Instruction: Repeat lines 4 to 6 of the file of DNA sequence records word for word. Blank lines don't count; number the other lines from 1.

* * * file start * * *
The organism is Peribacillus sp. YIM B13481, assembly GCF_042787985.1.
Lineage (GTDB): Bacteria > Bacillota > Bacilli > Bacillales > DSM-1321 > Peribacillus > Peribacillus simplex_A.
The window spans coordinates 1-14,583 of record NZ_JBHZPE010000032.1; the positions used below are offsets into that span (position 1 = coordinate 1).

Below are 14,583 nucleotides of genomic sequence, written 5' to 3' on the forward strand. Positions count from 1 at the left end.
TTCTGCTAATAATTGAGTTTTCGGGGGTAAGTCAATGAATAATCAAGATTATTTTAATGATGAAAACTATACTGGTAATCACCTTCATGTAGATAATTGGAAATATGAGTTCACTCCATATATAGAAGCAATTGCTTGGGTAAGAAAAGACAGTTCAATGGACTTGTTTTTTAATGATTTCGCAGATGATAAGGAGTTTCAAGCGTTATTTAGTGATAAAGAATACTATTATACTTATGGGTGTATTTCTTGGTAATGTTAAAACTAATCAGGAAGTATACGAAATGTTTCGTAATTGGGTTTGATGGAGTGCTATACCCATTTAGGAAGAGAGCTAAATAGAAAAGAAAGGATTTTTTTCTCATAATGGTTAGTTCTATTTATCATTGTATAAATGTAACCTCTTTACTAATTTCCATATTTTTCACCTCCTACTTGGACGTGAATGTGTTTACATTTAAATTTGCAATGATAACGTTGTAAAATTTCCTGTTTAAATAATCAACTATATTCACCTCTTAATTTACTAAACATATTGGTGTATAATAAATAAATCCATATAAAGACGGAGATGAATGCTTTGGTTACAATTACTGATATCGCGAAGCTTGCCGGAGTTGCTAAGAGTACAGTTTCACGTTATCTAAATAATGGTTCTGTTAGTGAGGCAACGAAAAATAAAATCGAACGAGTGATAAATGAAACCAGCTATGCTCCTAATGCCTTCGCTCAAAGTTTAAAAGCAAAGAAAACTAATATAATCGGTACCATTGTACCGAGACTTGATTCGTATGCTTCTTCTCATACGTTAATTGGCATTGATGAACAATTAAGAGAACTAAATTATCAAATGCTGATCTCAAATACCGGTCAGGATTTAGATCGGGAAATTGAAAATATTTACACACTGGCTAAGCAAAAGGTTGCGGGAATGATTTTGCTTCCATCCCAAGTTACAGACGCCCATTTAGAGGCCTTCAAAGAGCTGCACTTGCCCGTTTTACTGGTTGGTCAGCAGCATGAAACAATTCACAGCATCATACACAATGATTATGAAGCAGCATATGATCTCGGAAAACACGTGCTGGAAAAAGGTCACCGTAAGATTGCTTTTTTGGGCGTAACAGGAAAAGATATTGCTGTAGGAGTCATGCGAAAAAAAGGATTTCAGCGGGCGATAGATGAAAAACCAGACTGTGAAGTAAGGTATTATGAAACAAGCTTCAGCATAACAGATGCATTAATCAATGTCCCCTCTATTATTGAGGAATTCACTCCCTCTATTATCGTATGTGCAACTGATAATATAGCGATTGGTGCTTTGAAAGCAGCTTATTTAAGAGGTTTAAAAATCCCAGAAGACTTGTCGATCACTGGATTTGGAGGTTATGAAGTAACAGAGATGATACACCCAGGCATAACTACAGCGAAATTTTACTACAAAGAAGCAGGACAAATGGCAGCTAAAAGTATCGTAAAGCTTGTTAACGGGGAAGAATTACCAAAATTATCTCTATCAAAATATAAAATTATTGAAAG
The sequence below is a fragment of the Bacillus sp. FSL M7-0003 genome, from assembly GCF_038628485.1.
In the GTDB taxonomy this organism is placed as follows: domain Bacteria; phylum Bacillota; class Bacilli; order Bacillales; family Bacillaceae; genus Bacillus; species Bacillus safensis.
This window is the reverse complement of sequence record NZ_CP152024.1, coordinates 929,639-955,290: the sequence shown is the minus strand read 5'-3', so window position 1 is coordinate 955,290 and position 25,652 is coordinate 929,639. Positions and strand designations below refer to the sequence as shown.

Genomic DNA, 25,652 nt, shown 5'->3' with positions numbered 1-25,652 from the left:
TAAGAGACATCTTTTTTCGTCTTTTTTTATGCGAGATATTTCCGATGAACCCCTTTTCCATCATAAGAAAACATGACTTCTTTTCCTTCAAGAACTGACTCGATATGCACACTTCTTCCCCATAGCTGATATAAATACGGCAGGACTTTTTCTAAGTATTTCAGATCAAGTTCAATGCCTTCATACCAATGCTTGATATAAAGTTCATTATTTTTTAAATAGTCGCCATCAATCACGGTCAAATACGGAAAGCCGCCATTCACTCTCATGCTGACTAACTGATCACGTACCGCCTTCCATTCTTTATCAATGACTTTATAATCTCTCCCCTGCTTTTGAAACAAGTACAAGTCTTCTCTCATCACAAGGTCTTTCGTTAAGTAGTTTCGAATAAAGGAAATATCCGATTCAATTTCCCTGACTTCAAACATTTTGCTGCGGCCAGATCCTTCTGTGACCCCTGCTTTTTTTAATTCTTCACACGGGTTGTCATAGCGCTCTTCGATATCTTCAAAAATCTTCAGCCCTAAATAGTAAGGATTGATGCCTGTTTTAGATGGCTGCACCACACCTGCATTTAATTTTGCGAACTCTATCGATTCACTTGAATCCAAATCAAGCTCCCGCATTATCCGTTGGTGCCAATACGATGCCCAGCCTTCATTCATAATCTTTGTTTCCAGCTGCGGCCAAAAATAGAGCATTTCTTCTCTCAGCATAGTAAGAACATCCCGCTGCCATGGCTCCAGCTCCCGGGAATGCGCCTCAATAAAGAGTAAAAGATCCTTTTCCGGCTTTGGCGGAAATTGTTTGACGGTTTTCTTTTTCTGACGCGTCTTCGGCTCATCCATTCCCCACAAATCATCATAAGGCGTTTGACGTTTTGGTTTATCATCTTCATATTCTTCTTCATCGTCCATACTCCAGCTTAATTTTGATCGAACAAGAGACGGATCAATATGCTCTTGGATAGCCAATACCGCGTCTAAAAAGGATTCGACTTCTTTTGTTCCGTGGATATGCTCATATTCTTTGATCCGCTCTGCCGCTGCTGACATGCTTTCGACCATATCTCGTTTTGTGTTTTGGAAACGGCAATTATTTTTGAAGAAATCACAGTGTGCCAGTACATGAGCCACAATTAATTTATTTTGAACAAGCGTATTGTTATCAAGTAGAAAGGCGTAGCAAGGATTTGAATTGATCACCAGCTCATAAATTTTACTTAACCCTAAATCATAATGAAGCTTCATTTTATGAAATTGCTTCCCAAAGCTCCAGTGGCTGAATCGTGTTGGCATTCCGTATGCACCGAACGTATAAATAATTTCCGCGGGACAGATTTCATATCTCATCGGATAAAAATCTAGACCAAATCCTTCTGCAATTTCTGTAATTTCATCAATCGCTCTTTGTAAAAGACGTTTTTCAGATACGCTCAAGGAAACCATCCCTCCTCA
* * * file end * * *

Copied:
Below are 14,583 nucleotides of genomic sequence, written 5' to 3' on the forward strand. Positions count from 1 at the left end.
TTCTGCTAATAATTGAGTTTTCGGGGGTAAGTCAATGAATAATCAAGATTATTTTAATGATGAAAACTATACTGGTAATCACCTTCATGTAGATAATTGGAAATATGAGTTCACTCCATATATAGAAGCAATTGCTTGGGTAAGAAAAGACAGTTCAATGGACTTGTTTTTTAATGATTTCGCAGATGATAAGGAGTTTCAAGCGTTATTTAGTGATAAAGAATACTATTATACTTATGGGTGTATTTCTTGGTAATGTTAAAACTAATCAGGAAGTATACGAAATGTTTCGTAATTGGGTTTGATGGAGTGCTATACCCATTTAGGAAGAGAGCTAAATAGAAAAGAAAGGATTTTTTTCTCATAATGGTTAGTTCTATTTATCATTGTATAAATGTAACCTCTTTACTAATTTCCATATTTTTCACCTCCTACTTGGACGTGAATGTGTTTACATTTAAATTTGCAATGATAACGTTGTAAAATTTCCTGTTTAAATAATCAACTATATTCACCTCTTAATTTACTAAACATATTGGTGTATAATAAATAAATCCATATAAAGACGGAGATGAATGCTTTGGTTACAATTACTGATATCGCGAAGCTTGCCGGAGTTGCTAAGAGTACAGTTTCACGTTATCTAAATAATGGTTCTGTTAGTGAGGCAACGAAAAATAAAATCGAACGAGTGATAAATGAAACCAGCTATGCTCCTAATGCCTTCGCTCAAAGTTTAAAAGCAAAGAAAACTAATATAATCGGTACCATTGTACCGAGACTTGATTCGTATGCTTCTTCTCATACGTTAATTGGCATTGATGAACAATTAAGAGAACTAAATTATCAAATGCTGATCTCAAATACCGGTCAGGATTTAGATCGGGAAATTGAAAATATTTACACACTGGCTAAGCAAAAGGTTGCGGGAATGATTTTGCTTCCATCCCAAGTTACAGACGCCCATTTAGAGGCCTTCAAAGAGCTGCACTTGCCCGTTTTACTGGTTGGTCAGCAGCATGAAACAATTCACAGCATCATACACAATGATTATGAAGCAGCATATGATCTCGGAAAACACGTGCTGGAAAAAGGTCACCGTAAGATTGCTTTTTTGGGCGTAACAGGAAAAGATATTGCTGTAGGAGTCATGCGAAAAAAAGGATTTCAGCGGGCGATAGATGAAAAACCAGACTGTGAAGTAAGGTATTATGAAACAAGCTTCAGCATAACAGATGCATTAATCAATGTCCCCTCTATTATTGAGGAATTCACTCCCTCTATTATCGTATGTGCAACTGATAATATAGCGATTGGTGCTTTGAAAGCAGCTTATTTAAGAGGTTTAAAAATCCCAGAAGACTTGTCGATCACTGGATTTGGAGGTTATGAAGTAACAGAGATGATACACCCAGGCATAACTACAGCGAAATTTTACTACAAAGAAGCAGGACAAATGGCAGCTAAAAGTATCGTAAAGCTTGTTAACGGGGAAGAATTACCAAAATTATCTCTATCAAAATATAAAATTATTGAAAG
The sequence below is a fragment of the Bacillus sp. FSL M7-0003 genome, from assembly GCF_038628485.1.